Fullerton slowly healing after death of Kelly Thomas

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It’s been more than a year since Kelly Thomas, a homeless, mentally-ill man, was severely beaten by six Fullerton police officers. He died five days after the violent confrontation at the Fullerton Transportation Center in July 2011.

Thomas's beating and death launched an upheaval in Fullerton.

Two police officers face criminal charges, with a third officer still under investigation. The Fullerton police chief stepped down. Three members of the city council were removed from officer in a recall election.

Loretta Van der Pol, a longtime Fullerton resident, said she and her husband saw Kelly Thomas many times when they went to a restaurant near the city's Transportation Center.

"You would see him talking to himself and he never accosted anybody. Sometimes you’d see people talking to him but he didn’t follow people. He wasn’t panhandling. He didn’t do anything like that,” she recalled.

“We didn’t know who he was at the time but we would always see him sitting on the benches right about the time we got there," said Van der Pol. "Very quiet, very slight, kind of hunched over. And he would just be sitting quietly. And, then it was so astounding to find out what had happened to him.”

A video of last summer's confrontation between Thomas and police shows officer Manuel Ramos asking the homeless man questions. A struggle ensues that involves Thomas, Ramos, officer Joe Wolfe and Thomas. Four other officers arrive to assist.

The officers use a Taser, a baton, fists and elbows to subdue Thomas. As the struggle continues, an audio recording of the confrontation picked up Thomas shouting, “Dad, help me! They’re killing me.”

“He didn’t follow Ramos’ program to the letter," said Ron Thomas, Kelly Thomas' father. "With his schizophrenic mind, he couldn’t. And he appeared defiant to Ramos, defiant to Wolfe. And so they beat him and beat him and beat him.”

Ron Thomas' photograph of his son's bloody, swollen face a few days after the beating sparked outrage in Fullerton.

After Thomas died, two council members urged Police Chief Michael Sellers to resign. He went on medical leave a month after the beating, and he retired last February.

Three other council members - Don Bankhead, F. Richard Jones and Pat McKinley - remained mostly silent about the beating. They said the city attorney had told them to withhold opinions on Thomas’ death.

Their silence added to the uproar, said Van de Pol. She said the beating, and how city leaders handled the incident, made her angry.

“I think acknowledging that pain and that grief in the very beginning and then aggressively going forward with making sure it was thoroughly investigated would have made a big difference," she said.

"But there was this stonewall from the very beginning, where there was just an absolute refusal to say anything, there was no expression on their faces."

Frances Riggs, another longtime Fullerton resident, said the Thomas beating brought into sharper focus how some of the city council members accepted what she termed “attitudes and behavior” of some city police officers.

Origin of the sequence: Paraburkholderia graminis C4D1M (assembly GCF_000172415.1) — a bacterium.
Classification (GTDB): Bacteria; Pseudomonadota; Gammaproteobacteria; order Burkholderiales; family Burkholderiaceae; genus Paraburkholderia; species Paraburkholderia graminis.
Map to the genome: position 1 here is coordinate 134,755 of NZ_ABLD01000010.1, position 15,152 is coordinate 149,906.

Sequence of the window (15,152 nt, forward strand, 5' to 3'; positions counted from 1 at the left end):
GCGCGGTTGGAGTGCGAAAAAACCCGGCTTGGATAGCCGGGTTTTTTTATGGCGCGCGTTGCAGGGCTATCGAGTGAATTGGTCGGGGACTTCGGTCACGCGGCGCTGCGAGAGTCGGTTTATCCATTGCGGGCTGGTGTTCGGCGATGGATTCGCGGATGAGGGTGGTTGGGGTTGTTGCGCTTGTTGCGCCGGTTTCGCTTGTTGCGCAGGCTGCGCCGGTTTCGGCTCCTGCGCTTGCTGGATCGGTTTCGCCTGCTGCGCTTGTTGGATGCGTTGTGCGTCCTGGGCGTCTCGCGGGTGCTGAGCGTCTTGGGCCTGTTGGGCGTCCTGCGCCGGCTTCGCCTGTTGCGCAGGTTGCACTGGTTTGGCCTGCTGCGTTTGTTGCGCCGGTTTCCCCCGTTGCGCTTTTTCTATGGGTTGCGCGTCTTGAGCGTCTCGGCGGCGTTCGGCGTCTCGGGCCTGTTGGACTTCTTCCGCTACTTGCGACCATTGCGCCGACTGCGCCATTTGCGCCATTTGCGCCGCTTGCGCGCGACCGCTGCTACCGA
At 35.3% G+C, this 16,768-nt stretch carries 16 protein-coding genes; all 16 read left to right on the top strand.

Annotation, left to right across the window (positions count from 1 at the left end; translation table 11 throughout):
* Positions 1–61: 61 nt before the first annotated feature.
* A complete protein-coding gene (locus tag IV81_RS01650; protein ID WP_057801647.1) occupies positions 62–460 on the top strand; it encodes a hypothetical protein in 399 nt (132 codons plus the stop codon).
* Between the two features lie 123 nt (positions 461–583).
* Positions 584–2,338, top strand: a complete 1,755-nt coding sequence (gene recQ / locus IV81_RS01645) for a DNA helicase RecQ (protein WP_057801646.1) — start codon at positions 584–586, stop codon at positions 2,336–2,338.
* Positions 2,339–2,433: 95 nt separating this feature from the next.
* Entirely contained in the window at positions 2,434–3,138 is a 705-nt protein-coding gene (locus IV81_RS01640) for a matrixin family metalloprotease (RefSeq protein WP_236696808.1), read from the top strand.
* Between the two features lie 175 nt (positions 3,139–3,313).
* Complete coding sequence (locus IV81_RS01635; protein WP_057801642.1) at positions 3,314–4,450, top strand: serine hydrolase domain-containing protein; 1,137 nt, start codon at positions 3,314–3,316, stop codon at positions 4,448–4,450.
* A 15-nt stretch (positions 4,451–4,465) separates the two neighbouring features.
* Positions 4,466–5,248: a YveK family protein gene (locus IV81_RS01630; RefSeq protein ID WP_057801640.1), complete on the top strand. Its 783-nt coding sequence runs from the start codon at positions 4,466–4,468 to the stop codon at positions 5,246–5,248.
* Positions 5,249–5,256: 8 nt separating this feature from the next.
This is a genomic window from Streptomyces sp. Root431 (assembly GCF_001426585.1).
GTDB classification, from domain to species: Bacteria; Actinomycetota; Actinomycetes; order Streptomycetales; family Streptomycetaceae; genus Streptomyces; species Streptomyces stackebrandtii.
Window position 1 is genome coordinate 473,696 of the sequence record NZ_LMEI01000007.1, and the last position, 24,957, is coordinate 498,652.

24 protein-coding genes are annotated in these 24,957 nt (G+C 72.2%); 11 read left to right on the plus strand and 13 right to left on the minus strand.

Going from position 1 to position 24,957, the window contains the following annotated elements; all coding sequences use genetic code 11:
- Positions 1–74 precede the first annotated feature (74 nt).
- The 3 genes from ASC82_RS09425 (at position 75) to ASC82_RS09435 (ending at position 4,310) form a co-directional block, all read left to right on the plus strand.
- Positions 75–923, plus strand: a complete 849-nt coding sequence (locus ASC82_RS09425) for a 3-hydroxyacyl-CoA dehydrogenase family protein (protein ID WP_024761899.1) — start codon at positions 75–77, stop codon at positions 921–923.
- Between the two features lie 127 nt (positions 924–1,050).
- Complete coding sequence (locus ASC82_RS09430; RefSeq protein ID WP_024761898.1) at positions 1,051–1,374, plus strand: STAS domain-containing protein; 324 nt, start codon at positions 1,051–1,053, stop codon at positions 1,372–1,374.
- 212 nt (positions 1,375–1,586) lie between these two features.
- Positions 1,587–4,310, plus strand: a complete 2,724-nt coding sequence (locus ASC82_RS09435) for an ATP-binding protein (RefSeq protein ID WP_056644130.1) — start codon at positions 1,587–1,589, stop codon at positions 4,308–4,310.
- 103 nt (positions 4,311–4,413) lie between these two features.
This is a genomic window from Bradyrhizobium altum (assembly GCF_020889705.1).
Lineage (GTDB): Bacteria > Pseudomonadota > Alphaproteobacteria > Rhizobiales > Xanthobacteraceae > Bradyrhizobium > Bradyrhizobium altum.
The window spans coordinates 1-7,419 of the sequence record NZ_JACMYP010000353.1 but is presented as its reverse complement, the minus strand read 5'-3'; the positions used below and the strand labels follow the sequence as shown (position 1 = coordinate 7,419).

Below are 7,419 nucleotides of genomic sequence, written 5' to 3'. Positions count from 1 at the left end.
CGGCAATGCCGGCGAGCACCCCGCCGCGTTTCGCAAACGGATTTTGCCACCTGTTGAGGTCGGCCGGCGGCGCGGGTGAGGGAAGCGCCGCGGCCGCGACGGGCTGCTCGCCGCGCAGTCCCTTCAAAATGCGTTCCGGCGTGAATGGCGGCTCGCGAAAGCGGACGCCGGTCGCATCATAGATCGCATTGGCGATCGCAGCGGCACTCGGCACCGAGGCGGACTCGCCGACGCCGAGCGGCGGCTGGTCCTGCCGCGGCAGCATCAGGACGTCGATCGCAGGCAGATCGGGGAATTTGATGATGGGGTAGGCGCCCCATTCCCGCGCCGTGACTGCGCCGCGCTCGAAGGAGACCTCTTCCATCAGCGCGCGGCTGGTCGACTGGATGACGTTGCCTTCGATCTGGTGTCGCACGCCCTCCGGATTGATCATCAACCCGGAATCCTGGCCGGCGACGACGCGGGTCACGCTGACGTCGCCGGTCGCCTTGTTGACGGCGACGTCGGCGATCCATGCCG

“Now, I’m somewhat embarrassed by Fullerton,” said Riggs.

Changes are underway within the city's police department.

Special investigator Michael Gennaco submitted three reports to city leaders on the beating incident, how police officials responded, and what improvements in policy and training are needed.

Among the new policies in place: a mental health expert is now assigned to work with Fullerton police.

Rusty Kennedy, the executive director of the Orange County Human Relations Commission, lives in Fullerton.

“Any kind of a confrontation with people that don’t have the mental capacity to respond logically to either verbal commands or physical commands or whatever else, is just a real dangerous situation," said Kennedy. "Doing the wrong thing can escalate rather than de-escalate.”

Ron Thomas has filed a civil suit against the city. His ex-wife settled her civil suit against Fullerton for $1 million.

Despite his civil suit, Thomas said he’s focused on the criminal case.

“It’s a true tragic story, that our police officers can beat somebody so severely to where they die and the whole time he’s begging for his life and forgiveness and they continue to tase and beat him,” said Thomas.

Two officers charged in connection with the beating of Kelly Thomas, Manuel Ramos and Jay Cicinelli, are expected to go to trial in early 2013. A third, Joe Wolfe, seen swinging a baton in a video of the incident, remains under investigation. All three have been dismissed from the police force.

But Thomas wants Wolfe to face charges too.

“He took the first strikes at Kelly and then of course he delivered the two big elbows,” said Thomas, describing what he saw in a videotape of the beating of his son.

And, as Thomas waits for what he calls “Justice for Kelly,” the echoes of his son’s cries are forever seared into his memory.

“To hear Kelly and his screams for me to save him fade away, get lower in audio and further apart and then almost like a gurgle faded away into death calling for me," said Thomas, haltingly. "That haunts me every day that haunts me every night."

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